Why is it better to renovate now and enjoy it for a few years?


The best time to renovate is not just when you plan to move. While it sounds good to say your kitchen or bathroom has recently been redone, you may find that there comes a time when you just need to remodel for your own sake. The prevailing wisdom seems to be that you get the most value at time of sale, but if a remodel is done correctly the value is still going to be there. The numbers may not be as clear, but there are advantages.

Return on Investment

When many homeowners research what home remodeling projects to pursue and how much to spend on them, they typically are checking the average ROI (Return On Investment) of any given project. Most often, this ROI is calculated on what a certain remodeling project will return at the time of sale. This is usually the only concrete measurement of a remodel’s ROI, but that doesn’t need to be true.

You don’t have to be selling your house tomorrow to remodel because if you plan to be in your house for years to come, you want to be sure your house is still well-maintained and functional. That isn’t to say you should let a kitchen or bathroom fall apart before you remodel, of course, but you should keep in mind that having a up-to-date space helps you as much in the long run as a future owner.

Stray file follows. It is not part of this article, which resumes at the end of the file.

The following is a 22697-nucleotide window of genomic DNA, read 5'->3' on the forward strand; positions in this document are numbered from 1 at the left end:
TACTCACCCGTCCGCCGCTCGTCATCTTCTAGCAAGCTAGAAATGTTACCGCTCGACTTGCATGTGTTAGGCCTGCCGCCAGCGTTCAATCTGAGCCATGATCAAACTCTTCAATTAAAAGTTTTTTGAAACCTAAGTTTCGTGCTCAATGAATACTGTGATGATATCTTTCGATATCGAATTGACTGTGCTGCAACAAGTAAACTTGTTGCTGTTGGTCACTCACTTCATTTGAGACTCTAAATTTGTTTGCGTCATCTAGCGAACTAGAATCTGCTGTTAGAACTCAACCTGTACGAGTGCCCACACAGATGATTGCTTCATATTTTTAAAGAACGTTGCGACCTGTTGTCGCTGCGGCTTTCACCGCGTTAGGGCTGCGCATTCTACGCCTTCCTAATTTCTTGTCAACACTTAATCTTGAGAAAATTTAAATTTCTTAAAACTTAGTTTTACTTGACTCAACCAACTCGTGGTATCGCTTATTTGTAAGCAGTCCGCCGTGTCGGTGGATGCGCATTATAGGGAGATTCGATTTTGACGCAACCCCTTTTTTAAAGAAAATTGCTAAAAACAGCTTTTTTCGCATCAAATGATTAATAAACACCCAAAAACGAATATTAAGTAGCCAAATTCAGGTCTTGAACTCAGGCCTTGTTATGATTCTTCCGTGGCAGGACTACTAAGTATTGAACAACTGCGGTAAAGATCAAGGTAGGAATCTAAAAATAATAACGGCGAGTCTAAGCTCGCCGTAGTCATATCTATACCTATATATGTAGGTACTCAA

While it’s harder to put a number on doing a remodel five years before sale than only a few months before sale, there still is value. Having kitchens or bathrooms that aren’t brand new, but are recently updated, function well and are still appealing is going to help a sale in any case. Sometimes, a remodel may not be what the new owner wants in the first place, and they’ll remodel again as soon as they get in the house. A remodel that was done in the past few years and is more lived in gives more confidence to a potential buyer that it’s functional and little has to be done with it.

Emotional Value vs. Monetary Value

What it all comes down to is weighing emotional value against the monetary value of a remodel. The problem with trusting ROI numbers at time of sale is that every home and every neighborhood is different. Also, doing a remodel for the sake of a remodel screams I want more money for this house. A remodel should be done because it suits the house, not simply because you want to squeeze every dollar out of your home that’s possible.You want to keep in mind that most home remodeling projects typically will recoup about 50 to 70 percent of costs at the time of a sale. Remodels are most effective at providing the best ROI when there is already a structural issue or design flaw, in which case property values can be adjusted favorably and perhaps turn the remodel into a profit in the long run. That’s why if you plan to keep your house for the foreseeable future, you try to remodel in a way that is mostly universally appealing. If you don’t plan to sell at all, then you can throw caution to the wind and do whatever you want, of course.

Knowing that you’ll have the kitchen, bathroom, or other room that you actually want to have does more for you in the long-term in emotional value. But you can argue that a well-loved home with recent upgrades in the past few years is better than remodeling the house all at once just to fetch a better sale price. In the end, the return on investment could well be almost the same.